RICHMOND, Va. -- Central Virginia business owners say they're on the verge of closing permanently because there aren't enough workers. It's been a problem since the pandemic started, but it's only getting worse.
Many owners were hopeful they'd be fully staffed again by now, pointing to the end of enhanced federal unemployment benefits. However, they're finding out that's not the case.
Cooks and servers have been working hard around the clock to bring breakfast to hungry customers at Eat 66 in Richmond.
“The people who are working here, thank goodness, are very dedicated and very loyal," said owner, Brad Smallwood.
But those workers are stretched thin.
“We normally would have 12 to 13 full-time employees or up to 17 full-time and part-time," he said. "We’re down to about six right now.”
CBS6 first caught up with Smallwood back in April when his staffing conundrum began. He thought more people would eventually come back to work in September when the extra $300 in federal unemployment benefits expired.
“In fact to my surprise, it’s even worse than it was before," Smallwood said.
In order to keep operations going with limited staff, he said he closed the restaurant on Mondays and cut back hours. After months of running a business like this, he's left wondering where all the workers went.
“If they’re not working, that sends a signal to employers in the future that maybe they’re not so interested in working," said Leslie Stratton, the Professor Chair of Economics at Virginia Commonwealth University.
She said cutting off the additional aid didn't spur a huge surge in people seeking jobs but said the extra benefits did have an effect somewhat on labor shortages.
However, Stratton said another kind of government assistance is causing concern for economists. While the evidence is not clear yet, she said some experts believe child tax credits may be a disincentive.
"There is some concern that [child tax credits] could possibly be encouraging some people to stay home because they're now guaranteed a paycheck every month to help feed their children," she said. "And so maybe it's a little less important for them to go out and get a job."
Stratton suggests some other reasons people left their jobs include:
- Workers were unhappy with how their boss responded to COVID-19
- Low wages, especially in the hospitality industry
- A shift in priorities.
“There are a lot of job opportunities out there, and some people have decided to switch occupations," she said.
CBS 6 has also heard from hundreds of Virginians who said they've applied to dozens of jobs deemed entry-level, many of them at firms, but they can't get a callback. Stratton said this isn't anything new.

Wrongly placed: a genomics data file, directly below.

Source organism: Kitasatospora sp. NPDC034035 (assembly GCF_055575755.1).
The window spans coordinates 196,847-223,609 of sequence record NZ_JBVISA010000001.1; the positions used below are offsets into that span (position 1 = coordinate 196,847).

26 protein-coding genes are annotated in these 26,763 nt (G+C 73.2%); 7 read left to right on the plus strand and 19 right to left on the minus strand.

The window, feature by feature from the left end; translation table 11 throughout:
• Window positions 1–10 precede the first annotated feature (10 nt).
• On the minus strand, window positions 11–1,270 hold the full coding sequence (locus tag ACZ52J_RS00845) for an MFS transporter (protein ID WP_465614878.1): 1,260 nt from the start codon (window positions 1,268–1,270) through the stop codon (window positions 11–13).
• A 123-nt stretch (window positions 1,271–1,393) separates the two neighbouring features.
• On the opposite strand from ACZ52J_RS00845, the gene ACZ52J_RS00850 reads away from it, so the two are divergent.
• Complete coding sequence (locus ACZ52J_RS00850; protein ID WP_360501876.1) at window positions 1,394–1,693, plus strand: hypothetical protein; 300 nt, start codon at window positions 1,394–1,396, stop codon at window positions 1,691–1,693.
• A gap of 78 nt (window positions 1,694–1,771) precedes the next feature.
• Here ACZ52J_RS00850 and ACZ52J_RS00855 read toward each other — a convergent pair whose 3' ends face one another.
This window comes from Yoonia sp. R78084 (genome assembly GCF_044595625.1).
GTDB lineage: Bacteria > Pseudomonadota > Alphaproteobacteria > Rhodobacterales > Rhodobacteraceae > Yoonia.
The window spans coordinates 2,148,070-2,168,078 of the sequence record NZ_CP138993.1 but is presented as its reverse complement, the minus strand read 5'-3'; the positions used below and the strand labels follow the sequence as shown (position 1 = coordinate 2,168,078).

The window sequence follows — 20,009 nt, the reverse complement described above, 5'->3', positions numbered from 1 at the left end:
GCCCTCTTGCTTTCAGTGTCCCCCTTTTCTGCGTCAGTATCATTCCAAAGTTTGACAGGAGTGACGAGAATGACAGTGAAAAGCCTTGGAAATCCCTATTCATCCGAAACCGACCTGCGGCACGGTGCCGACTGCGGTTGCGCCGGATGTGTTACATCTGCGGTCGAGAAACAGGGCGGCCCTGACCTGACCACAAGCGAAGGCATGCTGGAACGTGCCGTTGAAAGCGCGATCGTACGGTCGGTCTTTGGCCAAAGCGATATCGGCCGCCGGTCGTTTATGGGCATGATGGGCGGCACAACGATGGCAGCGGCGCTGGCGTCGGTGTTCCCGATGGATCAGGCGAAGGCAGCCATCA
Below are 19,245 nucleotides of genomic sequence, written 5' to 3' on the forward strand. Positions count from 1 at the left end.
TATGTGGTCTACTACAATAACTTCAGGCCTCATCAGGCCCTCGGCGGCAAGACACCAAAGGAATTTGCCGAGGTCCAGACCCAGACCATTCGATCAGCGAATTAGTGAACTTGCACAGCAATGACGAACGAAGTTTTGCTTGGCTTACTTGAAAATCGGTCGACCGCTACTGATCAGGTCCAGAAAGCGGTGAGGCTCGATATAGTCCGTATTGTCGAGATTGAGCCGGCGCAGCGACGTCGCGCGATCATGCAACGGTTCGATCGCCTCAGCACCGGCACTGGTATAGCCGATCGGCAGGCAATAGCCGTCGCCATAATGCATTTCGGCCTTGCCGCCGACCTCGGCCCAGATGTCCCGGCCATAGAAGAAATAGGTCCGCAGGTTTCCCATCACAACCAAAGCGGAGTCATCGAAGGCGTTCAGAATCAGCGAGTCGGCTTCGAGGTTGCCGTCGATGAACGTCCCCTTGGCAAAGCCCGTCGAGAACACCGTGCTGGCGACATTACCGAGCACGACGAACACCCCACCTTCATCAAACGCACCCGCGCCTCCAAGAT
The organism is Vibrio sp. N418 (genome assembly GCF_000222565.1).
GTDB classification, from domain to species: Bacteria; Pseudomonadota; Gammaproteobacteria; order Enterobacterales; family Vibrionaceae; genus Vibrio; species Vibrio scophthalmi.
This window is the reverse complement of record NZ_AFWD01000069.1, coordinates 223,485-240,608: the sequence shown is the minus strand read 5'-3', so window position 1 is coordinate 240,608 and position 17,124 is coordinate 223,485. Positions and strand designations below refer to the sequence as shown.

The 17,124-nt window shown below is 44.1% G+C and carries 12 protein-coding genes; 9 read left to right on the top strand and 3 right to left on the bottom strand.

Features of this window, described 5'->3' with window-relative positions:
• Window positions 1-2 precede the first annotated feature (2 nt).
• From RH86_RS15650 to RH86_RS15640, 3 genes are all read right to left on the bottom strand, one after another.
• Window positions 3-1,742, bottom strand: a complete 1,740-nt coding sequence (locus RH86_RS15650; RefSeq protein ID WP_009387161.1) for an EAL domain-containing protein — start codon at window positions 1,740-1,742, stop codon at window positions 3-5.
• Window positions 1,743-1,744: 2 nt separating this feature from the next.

“I think it's long been known that people are applying to a lot of jobs, especially electronically," she said. “Yes, it looks like an entry-level job, but they often ask for experience anyway.”
Stratton recognized misleading ads can cause frustration for those attempting to enter the workforce.
At Eat 66, applications trickle in every now and then, but managers said most folks don't even show up for interviews. Additionally, they said they'll spend money and resources training new employees who end up quitting after a week or two.
If nothing changes, Smallwood said he'll be in an extremely tough spot.
“Truthfully, I'll probably be a couple people away from having to close down if we lose anybody," he said.
CBS 6 also asked Congressmen representing Virginia to weigh in on the worker shortage crisis.
In April, Republican Congressman Rob Wittman told CBS 6 he believed enhanced unemployment benefits were keeping people from going back to work at the time. He recognized recent unemployment numbers underperformed and now points to requirements on small businesses that could be disincentivizing people from working including vaccine mandates.
Another reason Wittman suggested: some people are receiving significant financial assistance from the CARES Act and supply chain issues.
"We need to evaluate every dollar that's going out into the Cares Act and making sure it's directed to people that actually need it," Wittman said. "And we have to get supply chain production back to the United States. We have to create those high-end manufacturing jobs that we know we can do well."
Meanwhile, Democratic Congressman Donald McEachin never suggested enhanced unemployment aid played a role in labor shortages when we asked in April. He still insists these issues boil down to how bosses treat their employees.
"Employers have to come up with a better model, and they've got to start paying people a fair wage," he said. "It does not make any sense that people who are working full time should just be barely getting by."
McEachin doesn't agree that other forms of assistance are causing people not to go back to work.
"The notion that the $350 check for a child, depending on the age of that child is, stopping somebody from going to work is ludicrous," he said referring to the child tax credits.